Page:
Star Wars is so boring! Let’s watch Fantasia. –Teresa
The large, loud industrial toilets with motion sensors for flushing are obviously not designed for a two-year old.
Fun when they are already still scared of adult-sized toilets.
We opened a few presents on Christmas Eve and planned on all seven of us going on our first adventure as a whole family. Over night, Teresa started running a fever, so we sent O and MC with Grandma and Grandpa to Mass and kept everyone else back. We were borderline about taking the twins out as it was and with Teresa sick, no go.
Christmas was lovely with a nice breakfast, present opening, a nice lunch and playing outside on their new bikes (you’d think I would have a picture of their bikes…). Catalina seems to be catching whatever Teresa has. I hope it is bacterial and the amoxicillin that O is taking for an ear infection will serve double-duty on her.
After getting them all down, V, the twins, and I sang Christmas carols and prayed the Office of Readings since we all ended up missing church on Christmas.
Life moves forward toward Christmas. The twins have matured to being released from their required every-three-hour feeding schedule, allowing them to sleep in and eat-on-demand. Generally, this has been nice. Direct breastfeeding (DBF in my acquired NICU language) has replaced EBM (expressed breast milk, e.g. pumped and “nippled” to them in a bottle) as their primary source of food with V pumping to keep her supply up.
Our fridge is full of milk and we may actually use all of the space in our deep freezer for once.
The twins have also shifted their schedule a bit. Before, we’d wake them every three hours to eat and they would generally sleep between feedings. Now, they have their own schedule of being awake for a decent amount of time, which happens so far to be in the middle of the night.
V has been handling this like a champ, taking a nap from, roughly, 8 am to 11 am, to make it through the rest of the day. While I hate sleep and will fight it until the end of time, once I’m asleep, I want to stay asleep. I’ve been trying to get 4-5 hours a night, but it has been broken up by moments of everyone (seemingly, older girls included) being up multiple times in the night. The waking up for a bit every hour or so has been hard on me, personally.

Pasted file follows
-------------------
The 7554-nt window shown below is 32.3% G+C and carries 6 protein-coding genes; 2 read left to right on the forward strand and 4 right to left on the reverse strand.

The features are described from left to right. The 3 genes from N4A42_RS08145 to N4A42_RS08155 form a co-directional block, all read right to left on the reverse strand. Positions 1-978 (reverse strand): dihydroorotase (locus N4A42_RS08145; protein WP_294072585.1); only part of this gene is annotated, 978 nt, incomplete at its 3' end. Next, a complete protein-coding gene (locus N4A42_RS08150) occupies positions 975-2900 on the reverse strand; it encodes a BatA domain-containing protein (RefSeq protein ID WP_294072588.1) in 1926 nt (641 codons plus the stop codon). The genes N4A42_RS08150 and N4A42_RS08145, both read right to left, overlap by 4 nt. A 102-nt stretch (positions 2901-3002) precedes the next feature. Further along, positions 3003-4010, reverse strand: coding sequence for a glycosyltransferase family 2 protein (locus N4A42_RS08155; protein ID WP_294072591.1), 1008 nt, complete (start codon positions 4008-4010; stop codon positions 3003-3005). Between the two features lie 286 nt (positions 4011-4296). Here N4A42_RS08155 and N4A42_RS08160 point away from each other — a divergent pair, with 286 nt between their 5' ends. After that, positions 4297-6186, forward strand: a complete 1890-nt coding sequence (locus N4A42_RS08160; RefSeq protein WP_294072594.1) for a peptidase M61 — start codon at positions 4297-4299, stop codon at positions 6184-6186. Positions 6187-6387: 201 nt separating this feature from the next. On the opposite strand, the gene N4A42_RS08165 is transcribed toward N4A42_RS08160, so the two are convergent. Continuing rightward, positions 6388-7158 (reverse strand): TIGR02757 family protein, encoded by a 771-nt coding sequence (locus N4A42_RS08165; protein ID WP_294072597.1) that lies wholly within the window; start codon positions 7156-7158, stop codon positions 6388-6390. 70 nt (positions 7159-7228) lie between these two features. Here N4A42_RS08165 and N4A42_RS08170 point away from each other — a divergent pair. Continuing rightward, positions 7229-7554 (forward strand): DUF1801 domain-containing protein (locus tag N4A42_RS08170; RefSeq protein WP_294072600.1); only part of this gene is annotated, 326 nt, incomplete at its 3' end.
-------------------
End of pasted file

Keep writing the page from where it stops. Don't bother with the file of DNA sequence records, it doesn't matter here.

Lastly, they’re on the borderline between premie clothes and diapers and newborn sizes. We’re finding some of the premie outfits are too small for them! At first, they swam inside all of them.
With the older girls, we gave them their primary present from us this weekend—tickets to Disney Live at the Frank Erwin Center. Grandpa and I took Olivia, Catalina, and Teresa to see Sophia, Jake and the Never Land Pirates, and the rest of the Disney gang this weekend.
For the first time since the twins were born, I joined Grandma and Grandpa with the girls at Kerbey Lane, our usual after Mass breakfast stop. Prior, I’d take the girls to Mass to help keep the peace and let the in-laws take the girls since they’d do anything to get those pancakes.
We haven’t taken the twins out of the house, save a doctor’s appointment and lab tests yet. As much as Vanessa would like to have them make Christmas Mass, we’re hesitant to have them around the expected larger crowd. Perhaps the Sunday following for the Feast of the Holy Family.
Until next time, thanks as always for your continued prayers and support. It really does take a village and we live in a great one.
Plenty I could say, none of it matters at this exact moment. We’re home and beginning the second half of the marathon, as Marion put it, tackling premies at home without a NICU nurse bedside all night and able to take care of the 2 am feedings.
Medically, Ana’s bilirubin is back within the expected levels so no one is under the lights again. Dorothy’s crept up a little, but thinking she’ll be able to self-regulate. At this point, we’re looking at a couple of days to ensure stability and then, perhaps, home.
I relieved my in-laws at the house to put some normalcy. It’s truly amazing and humbling that they swung into action, took care of everything at the house with the three older girls with little direction from us, allowing us to fully focus on the twins and Vanessa.
I confess, it is odd to be in a quiet house without any heart rate monitors, pages over the intercom, and the rest of the random noises of being at the hospital virtually 24 hours a day for over a week.
I have the feeling the house won’t be quiet for long.